FX Option Gauges Suggest Further Euro Losses Likely
David Willmer, The Wall Street Journal
The euro has traded at two-week lows against a number of the major currencies Wednesday, and foreign exchange option market gauges suggest further losses for the common currency could well be in store.
The VIX roars back despite positive economic reports
Wall Street Sector Selector
The VIX came back with a surge today after the Standard and Poors cut the outlook rating for overall European to -.8%. The VIX index rose an astonishing 9.05%, while VIX ETFs including NYSEARCA:VXX and NYSEARCA:TVIX rose 7.88% and 14.39% respectively. The fact that three positive economic reports did not push the VIX lower is likely indicative of the fact that S&P and investors feel an impending doom with Europe, despite Super Mario’s words a few weeks back regarding easing. Even if the two largest central banks of the world ease the economy along, will that policy really work? Regardless, fear has re-entered the marketplace as Europe is once again under scrutiny.
BofA Options Loss Reignites Debate on Controversial Strategy
Kaitlyn Kiernan, The Wall Street Journal
A $10 million loss tied to stock options suffered by Bank of America BAC Merrill Lynch last week renewed debate about an options-trading strategy that has been a source of controversy in the past.
The loss stemmed from the Charlotte, N.C., bank failing to properly execute a so-called dividend trade, which some in the industry say is designed to profit off smaller investors who may be ignorant of its workings or poorly positioned to avoid coming out on the losing end.
Gold falls on euro zone fears, options expiration
Frank Tang, Reuters
Gold edged lower after choppy trade on Tuesday, on selling related to an option expiration and renewed fears about the euro zone debt crisis.
Scenes of large-scale protests against anti-austerity measures in Spain rekindled fears about the region’s three-year-old debt crisis.
U.S. hedge funds play “catch-up” after missing rally
Edward Krudy, Reuters
Many U.S. hedge funds that have the lagged the stock market rally in 2012 are now buying riskier stocks and commodities – and using more borrowed money – in an effort to play catch-up.
Funds have cut cash holdings and reversed broad bets against the surging market. If the shift in the $2 trillion hedge fund industry continues, it could drive asset prices even higher.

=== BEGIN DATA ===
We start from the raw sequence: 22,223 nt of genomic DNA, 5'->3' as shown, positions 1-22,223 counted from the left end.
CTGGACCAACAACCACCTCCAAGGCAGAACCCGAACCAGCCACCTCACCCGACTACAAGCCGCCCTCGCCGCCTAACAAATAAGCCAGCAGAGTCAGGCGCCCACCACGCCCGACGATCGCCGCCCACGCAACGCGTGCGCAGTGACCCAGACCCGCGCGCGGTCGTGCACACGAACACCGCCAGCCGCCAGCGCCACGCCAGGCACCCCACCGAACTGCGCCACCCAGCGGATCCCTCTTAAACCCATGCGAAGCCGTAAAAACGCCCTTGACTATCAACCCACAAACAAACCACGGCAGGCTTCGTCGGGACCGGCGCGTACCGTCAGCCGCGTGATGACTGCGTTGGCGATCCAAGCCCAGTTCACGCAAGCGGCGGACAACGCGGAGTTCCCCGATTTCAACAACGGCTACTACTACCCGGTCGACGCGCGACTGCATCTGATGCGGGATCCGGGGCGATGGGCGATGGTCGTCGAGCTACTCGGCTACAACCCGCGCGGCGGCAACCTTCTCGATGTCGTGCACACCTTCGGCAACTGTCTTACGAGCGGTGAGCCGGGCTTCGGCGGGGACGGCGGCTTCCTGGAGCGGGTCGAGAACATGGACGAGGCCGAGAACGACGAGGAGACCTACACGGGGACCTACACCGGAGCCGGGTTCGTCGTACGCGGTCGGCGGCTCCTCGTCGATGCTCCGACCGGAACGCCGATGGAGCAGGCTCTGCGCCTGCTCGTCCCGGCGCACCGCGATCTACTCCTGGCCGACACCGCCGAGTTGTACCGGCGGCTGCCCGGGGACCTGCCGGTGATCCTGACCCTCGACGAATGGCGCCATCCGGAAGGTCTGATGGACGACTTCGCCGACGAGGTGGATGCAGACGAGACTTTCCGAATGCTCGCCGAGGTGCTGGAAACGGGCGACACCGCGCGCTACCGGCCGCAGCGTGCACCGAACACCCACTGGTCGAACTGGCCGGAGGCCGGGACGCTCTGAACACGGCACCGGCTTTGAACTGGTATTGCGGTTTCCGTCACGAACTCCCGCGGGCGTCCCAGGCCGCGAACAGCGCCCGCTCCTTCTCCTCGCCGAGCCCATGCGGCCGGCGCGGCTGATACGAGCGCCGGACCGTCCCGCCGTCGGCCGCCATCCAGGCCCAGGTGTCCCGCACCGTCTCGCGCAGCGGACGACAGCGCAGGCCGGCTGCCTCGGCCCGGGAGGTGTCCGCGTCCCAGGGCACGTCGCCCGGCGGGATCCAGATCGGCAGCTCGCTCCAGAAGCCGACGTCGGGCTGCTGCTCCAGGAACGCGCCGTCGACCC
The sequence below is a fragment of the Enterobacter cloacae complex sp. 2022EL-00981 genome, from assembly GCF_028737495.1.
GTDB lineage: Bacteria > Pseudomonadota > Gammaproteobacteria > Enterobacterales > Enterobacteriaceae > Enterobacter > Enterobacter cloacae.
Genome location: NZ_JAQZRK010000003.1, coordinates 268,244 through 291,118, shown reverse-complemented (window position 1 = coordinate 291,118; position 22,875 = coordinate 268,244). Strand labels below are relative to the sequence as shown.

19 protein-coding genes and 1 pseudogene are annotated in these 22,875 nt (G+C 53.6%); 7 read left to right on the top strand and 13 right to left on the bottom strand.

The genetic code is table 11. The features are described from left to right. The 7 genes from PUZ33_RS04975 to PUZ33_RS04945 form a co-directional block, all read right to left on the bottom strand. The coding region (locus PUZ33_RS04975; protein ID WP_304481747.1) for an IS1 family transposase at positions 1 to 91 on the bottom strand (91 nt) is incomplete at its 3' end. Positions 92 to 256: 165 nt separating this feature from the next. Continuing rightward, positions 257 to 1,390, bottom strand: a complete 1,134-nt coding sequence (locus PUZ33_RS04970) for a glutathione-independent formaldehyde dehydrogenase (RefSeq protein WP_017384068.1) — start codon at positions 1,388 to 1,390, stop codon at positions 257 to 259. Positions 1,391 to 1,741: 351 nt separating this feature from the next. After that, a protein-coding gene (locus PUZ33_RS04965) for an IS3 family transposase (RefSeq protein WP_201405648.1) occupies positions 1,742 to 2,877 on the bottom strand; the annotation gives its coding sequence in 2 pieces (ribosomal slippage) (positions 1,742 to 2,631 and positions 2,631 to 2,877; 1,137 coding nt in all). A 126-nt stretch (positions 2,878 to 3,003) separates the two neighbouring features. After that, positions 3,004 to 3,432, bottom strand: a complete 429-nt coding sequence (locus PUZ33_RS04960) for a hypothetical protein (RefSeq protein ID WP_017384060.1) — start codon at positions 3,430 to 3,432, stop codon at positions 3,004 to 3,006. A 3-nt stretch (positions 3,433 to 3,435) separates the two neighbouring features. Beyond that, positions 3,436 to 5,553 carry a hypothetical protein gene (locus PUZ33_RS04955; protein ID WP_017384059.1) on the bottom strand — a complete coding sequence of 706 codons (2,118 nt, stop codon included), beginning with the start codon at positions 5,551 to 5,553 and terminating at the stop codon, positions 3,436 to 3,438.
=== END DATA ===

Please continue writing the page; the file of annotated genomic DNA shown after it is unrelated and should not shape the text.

Exchanges See No Unfairness in Data Delivery Speeds
Peter Chapman, Traders Magazine
You get what you pay for.
In the wake of the Securities and Exchange Commission’s action this month against NYSE Euronext for disseminating New York Stock Exchange market data to paying customers ahead of other investors, exchange executives note that the public feed is naturally slower and those wanting their data faster expect to pay up.
EU plans to regulate High Frequency Trading will hurt investors
EU proposals to regulate high frequency trading under MiFID may well end up raising transaction costs for end-investors and pushing trading into the dark rather than making markets more transparent, argues Remco Lenterman.
“The negotiations on the revision of the EU’s law for securities markets, the Markets in Financial Instruments Directive (MiFID), are entering a crucial phase. Some proposals may well end up raising transaction costs for end-investors and pushing trading into the dark rather than making markets more transparent.
** Via a tweet just now (sorry, no link) I saw it reported that the European parliament’s economic affairs committee voted in favor of new Mifid rules. –JB
SEC Says New York Firm Allowed High-Speed Stock Manipulation
Whitney Kisling, BloombergBusinessweek
A New York-based brokerage allowed overseas clients to run a scheme aimed at distorting stock prices by rapidly canceling orders, according to the U.S. Securities and Exchange Commission.
Clients of Hold Brothers On-Line Investment Services were “repeatedly manipulating publicly traded stocks” by placing and erasing orders in an illegal strategy designed to trick others into buying or selling, the SEC said today in a release.
Trading The VIX Without Using Volatility Products
Brent Kenwell, Seeking Alpha
Let’s be honest: trading volatility can be a sucker’s game. You’ve either mastered it or are getting killed by it. Most have traded the levered ETFs for volatility, seeing as though you can’t buy shares of the Chicago Volatility Index (VIX). You can only trade the options for it. Products like TVIX, UVXY, and VXX are all long-volatility ETF products, with many traders playing it for a downside move and investors using it to protect their portfolio.